There is no rubric for measuring the short-term progress of US Ignite, the public/private partnership launched last June by the White House to encourage development of advanced Internet applications. The organization is working hard not only to get its administrative foundation in place but to reframe the entire national conversation on broadband.
By any assessment, however, US Ignite still has its work cut out for it.
While many interested parties in both government and private industry are wrangling over how to fund infrastructure upgrades and improve access to Internet service, US Ignite is taking a different tack. The non-profit is trying to shift the discussion toward innovative applications and how they can catalyze the development and spread of next-generation networks.
US Ignite executive spokesperson Joseph Kochan says:
"US Ignite has chosen, and we're pretty proud of this, we've chosen to bring together a very diverse set of partners... We understand, appreciate and acknowledge that the construction, operation, funding and maintenance of the various networks ... is a complex problem. We understand that there is controversy there. We understand that there is, there are, business model questions, and financial questions, and public policy and legal questions... In fact many of us, myself included, have been on the various different sides of that discussion for years."
Despite the controversy over how to improve Internet access in America -- and specifically how to pay for it -- everyone agrees that the potential for advanced broadband applications across every industry from healthcare to clean energy is invaluable.
Kochan, who previously founded DigitalBridge Communications, a broadband startup bent on reaching underserved markets, notes:
"We were able to bring together this diverse group of folks because no matter where you stand on that discussion, more applications that showcase the need for smarter, more advanced, higher-bandwidth networks to more people is something that everybody understands is necessary, and everybody understands is important."
The story so far
In part by reframing the broadband debate to focus on applications, US Ignite has put together a long list of impressive partners. They include the National Science Foundation, several premier research institutions, network operators, entrepreneurs, large enterprises, and numerous cities across the country. With those partners, US Ignite has launched and begun to foster between 20 and 25 applications projects around the country. They cover a range of endeavors from work on advanced manufacturing applications to new approaches for weather warning and response systems.
One team is working on remote control of production processes like 3D printing. Another is exploring how to analyze data from ubiquitous sensors to detect and prevent potential healthcare crises. Still another is correlating multiple radars to improve tracking of hazardous weather.
US Ignite personnel are partnering closely with each project team and also collaborating on how to share information and lessons learned across the various participant groups. The organization is looking to build an online platform that will act as a repository of knowledge and a clearinghouse of tools on everything from how to get a gigabit network funded to what developers need to know to build new types of applications.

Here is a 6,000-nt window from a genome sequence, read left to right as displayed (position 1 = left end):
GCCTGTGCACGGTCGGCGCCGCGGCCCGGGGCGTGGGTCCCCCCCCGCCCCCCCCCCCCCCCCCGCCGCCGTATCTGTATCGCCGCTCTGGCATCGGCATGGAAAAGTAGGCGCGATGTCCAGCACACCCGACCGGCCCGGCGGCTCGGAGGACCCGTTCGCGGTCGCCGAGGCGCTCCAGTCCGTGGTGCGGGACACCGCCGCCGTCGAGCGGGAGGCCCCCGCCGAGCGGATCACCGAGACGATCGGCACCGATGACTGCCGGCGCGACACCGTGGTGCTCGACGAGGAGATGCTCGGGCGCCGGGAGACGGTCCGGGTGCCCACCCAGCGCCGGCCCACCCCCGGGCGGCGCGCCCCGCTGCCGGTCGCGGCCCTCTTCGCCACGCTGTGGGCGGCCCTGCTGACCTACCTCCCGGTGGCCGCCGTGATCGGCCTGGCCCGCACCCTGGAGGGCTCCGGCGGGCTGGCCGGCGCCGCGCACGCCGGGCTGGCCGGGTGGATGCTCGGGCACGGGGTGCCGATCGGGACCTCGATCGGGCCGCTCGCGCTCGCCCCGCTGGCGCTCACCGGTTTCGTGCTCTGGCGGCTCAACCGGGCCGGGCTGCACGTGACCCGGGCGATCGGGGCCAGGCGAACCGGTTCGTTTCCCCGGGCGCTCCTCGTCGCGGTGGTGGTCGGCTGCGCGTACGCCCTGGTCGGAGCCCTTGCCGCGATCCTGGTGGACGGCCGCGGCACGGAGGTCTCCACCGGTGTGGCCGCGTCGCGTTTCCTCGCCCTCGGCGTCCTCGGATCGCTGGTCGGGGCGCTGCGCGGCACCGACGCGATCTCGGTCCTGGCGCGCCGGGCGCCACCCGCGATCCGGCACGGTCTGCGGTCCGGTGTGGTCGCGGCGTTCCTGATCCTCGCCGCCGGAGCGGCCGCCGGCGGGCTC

There are also early indications of how different project teams and groups around the country could collaborate on research and development. Operators of the gigabit network in Chattanooga Tennessee are talking to researchers at the Annenberg School at the University of Southern California about smart grid technologies. Researchers at Kettering University in Michigan, Purdue University, and in the city of San Leandro, Calif., are discussing advanced manufacturing efforts and considering how to link their local infrastructures to create a cross-region network testbed for joint experiments.
Any collaborative efforts are still early-stage, but one strength of US Ignite, argues Kochan, is the ability to bring together brilliant people capable of solving difficult problems.
"We are literally bringing people together to have this conversation, and watching, sort of almost like watching the hive mind... You're watching a room full of brains, and you're watching these connections get made, and somebody say, 'Oh my goodness, I never thought about that.' You know, and many of our corporate partners, for instance, nobody, nobody really pays that much for people to sit around and think about what they could do five years from now ... or three years from now, of whatever else. What we're actually talking about is things you could actually do now today in some certain places, but perhaps there's not an immediate market for. But tell you what, if some of these projects get going ... you will see markets emerge overnight."
Those tangible results for US Ignite are still in the future, but the organization is putting the pieces in place today to make the future possible.
The public will get a glimpse of US Ignite's efforts in June when it hosts a one-year summit to showcase some of the new applications under development. Until then, US Ignite will keep plugging away.
"Without sounding grandiose," says Kochan, "you could transform the way people live and work. And we all understand it's not going to happen overnight or immediately, but if we make the right connections, it's going to happen faster than you think."
Image credit: US Ignite